Rebuilding Place in the Urban Space

"A community’s physical form, rather than its land uses, is its most intrinsic and enduring characteristic." [Katz, EPA] This blog focuses on place and placemaking and all that makes it work--historic preservation, urban design, transportation, asset-based community development, arts & cultural development, commercial district revitalization, tourism & destination development, and quality of life advocacy--along with doses of civic engagement and good governance watchdogging.

Sunday, November 13, 2011

Planning process failures and housing

Planning processes conducted by communities often have structural process gaps. I have been thinking about this more and more in terms of the following types of plans/elements of master plans:

- arts and culture plans: should include consideration of for-profit or non-government operations such as cinemas, theaters, concert halls, public halls available for rent (such as at churches), etc.;

- parks and recreation plans: should include consideration of park spaces not managed by the local government (such as state and federal installations), include an inventory of other open and recreational space (e.g., facilities at a local college), nonprofit organizations such as YWCA, YMCA, YHCA, as well as for profit businesses such as fitness centers, yoga studios, bowling alleys, etc.;

- I've suggested that communities develop accommodations plans in association with tourism and business planning--a complete accommodations plan would consider a wide variety of facilities ranging from campgrounds and hostels to bed and breakfasts, boutique inns, lower cost motels and high end hotels.

Similarly, Neal Peirce's latest column, "Bring Back the Rooming House?," discusses the need to reconsider the rooming house as a housing type available in cities. The column discusses a piece in the current issue of Planning Magazine by Mark Hinshaw and Brianna Holan on "new" housing types for new economic and demographic circumstances and David Smith's recent newsletter commentary on "multi-household housing." David Smith is an affordable housing financier and founder of the Affordable Housing Institute.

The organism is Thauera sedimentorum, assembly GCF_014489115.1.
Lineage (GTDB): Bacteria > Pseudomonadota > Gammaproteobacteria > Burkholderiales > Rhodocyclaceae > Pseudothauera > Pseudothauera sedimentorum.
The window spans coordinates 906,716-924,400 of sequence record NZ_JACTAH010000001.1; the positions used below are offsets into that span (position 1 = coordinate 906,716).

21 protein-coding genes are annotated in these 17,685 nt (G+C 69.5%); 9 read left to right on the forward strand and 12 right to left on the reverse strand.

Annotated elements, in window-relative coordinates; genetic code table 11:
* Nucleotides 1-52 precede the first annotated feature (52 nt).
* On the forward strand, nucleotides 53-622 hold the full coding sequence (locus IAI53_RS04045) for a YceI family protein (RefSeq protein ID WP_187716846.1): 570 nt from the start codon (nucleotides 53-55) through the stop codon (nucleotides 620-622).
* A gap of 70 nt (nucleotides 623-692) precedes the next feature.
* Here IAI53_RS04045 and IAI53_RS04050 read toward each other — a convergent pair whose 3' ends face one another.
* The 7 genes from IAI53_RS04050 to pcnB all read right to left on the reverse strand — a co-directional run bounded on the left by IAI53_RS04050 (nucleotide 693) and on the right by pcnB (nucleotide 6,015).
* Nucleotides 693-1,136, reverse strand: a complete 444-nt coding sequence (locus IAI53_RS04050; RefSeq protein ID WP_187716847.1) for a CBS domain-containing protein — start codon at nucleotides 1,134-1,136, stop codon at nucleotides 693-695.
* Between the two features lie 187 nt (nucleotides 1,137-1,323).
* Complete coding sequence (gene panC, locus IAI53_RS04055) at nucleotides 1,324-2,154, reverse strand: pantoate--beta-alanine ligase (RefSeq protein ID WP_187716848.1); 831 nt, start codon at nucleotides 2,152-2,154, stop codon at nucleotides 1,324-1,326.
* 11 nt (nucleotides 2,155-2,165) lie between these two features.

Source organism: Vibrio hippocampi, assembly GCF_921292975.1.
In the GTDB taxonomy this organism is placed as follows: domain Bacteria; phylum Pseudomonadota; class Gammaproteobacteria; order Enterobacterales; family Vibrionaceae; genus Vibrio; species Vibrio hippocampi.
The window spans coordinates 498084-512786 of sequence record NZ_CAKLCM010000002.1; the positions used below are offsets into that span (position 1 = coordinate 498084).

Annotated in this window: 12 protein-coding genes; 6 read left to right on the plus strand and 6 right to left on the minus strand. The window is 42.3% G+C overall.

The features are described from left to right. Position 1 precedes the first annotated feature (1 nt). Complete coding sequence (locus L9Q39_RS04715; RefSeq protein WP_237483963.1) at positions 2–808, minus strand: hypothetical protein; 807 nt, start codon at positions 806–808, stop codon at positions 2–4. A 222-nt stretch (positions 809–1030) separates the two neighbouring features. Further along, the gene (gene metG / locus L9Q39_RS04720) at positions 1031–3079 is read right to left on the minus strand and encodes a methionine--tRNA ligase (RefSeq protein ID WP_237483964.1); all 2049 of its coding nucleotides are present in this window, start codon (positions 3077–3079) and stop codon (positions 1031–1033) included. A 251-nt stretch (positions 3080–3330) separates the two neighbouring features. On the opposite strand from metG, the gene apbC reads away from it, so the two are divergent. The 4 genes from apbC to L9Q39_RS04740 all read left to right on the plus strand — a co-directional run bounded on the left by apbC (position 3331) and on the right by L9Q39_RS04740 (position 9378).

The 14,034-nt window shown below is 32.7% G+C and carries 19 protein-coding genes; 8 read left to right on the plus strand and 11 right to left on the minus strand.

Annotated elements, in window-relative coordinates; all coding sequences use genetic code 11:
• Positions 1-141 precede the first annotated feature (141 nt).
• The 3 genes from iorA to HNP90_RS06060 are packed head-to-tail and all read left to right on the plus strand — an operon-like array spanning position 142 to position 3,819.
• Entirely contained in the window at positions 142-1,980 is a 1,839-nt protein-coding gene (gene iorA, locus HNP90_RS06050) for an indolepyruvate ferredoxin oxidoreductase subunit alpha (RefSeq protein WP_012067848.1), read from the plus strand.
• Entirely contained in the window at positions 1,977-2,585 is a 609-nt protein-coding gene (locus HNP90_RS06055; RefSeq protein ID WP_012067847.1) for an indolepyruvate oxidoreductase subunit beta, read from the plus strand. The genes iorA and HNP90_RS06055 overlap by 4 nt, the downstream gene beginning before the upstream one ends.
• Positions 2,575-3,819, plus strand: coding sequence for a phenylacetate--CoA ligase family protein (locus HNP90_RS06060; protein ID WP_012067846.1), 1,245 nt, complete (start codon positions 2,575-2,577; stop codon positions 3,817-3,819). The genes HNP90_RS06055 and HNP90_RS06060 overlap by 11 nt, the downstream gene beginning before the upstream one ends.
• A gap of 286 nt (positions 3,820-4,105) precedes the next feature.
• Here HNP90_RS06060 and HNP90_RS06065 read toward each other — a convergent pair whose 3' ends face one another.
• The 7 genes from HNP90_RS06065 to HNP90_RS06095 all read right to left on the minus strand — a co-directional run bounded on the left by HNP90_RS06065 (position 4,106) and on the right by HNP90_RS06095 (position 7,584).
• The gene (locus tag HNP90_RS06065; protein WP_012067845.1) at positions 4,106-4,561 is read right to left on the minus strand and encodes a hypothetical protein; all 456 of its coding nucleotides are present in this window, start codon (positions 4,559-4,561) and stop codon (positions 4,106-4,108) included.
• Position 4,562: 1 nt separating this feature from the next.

For example, in Seattle, developer Jim Potter opened a new style rooming house in 2009, with 46 small units, under 150 square feet, costing from $500 to $700 in monthly rent. See "Modern rooming house offers cable-ready, furnished rooms — the size of a parking spot: Videré, on Capitol Hill, may be the first new rooming house in Seattle in decades. Its developers say it's part of the solution to the affordable-housing problem, but some neighbors have concerns" from the Seattle Times and "Real Estate Buzz: Lenders — and tenants — like 'apodments'" from the Seattle Daily Journal of Commerce.
Diagram, Videre rooming house, Seattle

Like the other categories of planning mentioned above, housing planning at the local level typically has a similar gap in scope.

A housing element in a comprehensive plan for a center city ought to focus on ensuring that a variety of housing types exist, to meet the demand of various segments of the market. Instead, many potential segments of the housing market, based on demographics and the requisite cost considerations, are ignored.

Housing types such as "rooming houses" and SROs are usually ignored housing planning. Similarly, biases in favor of owned housing militate against the creation of accessory dwelling units.

Collectively, these gaps, and the overall failure to mix housing types within neighborhoods, such as to include detached and attached single family housing, flats, and apartments in buildings of various sizes, but instead to make neighborhoods mostly comprised of a single type of housing, makes residential neighborhoods less resilient in the face of demographic and other changes.
Seattle Videre rooming house
The Videré rooming houses, Seattle. Image: Ecco Design, architects of record.

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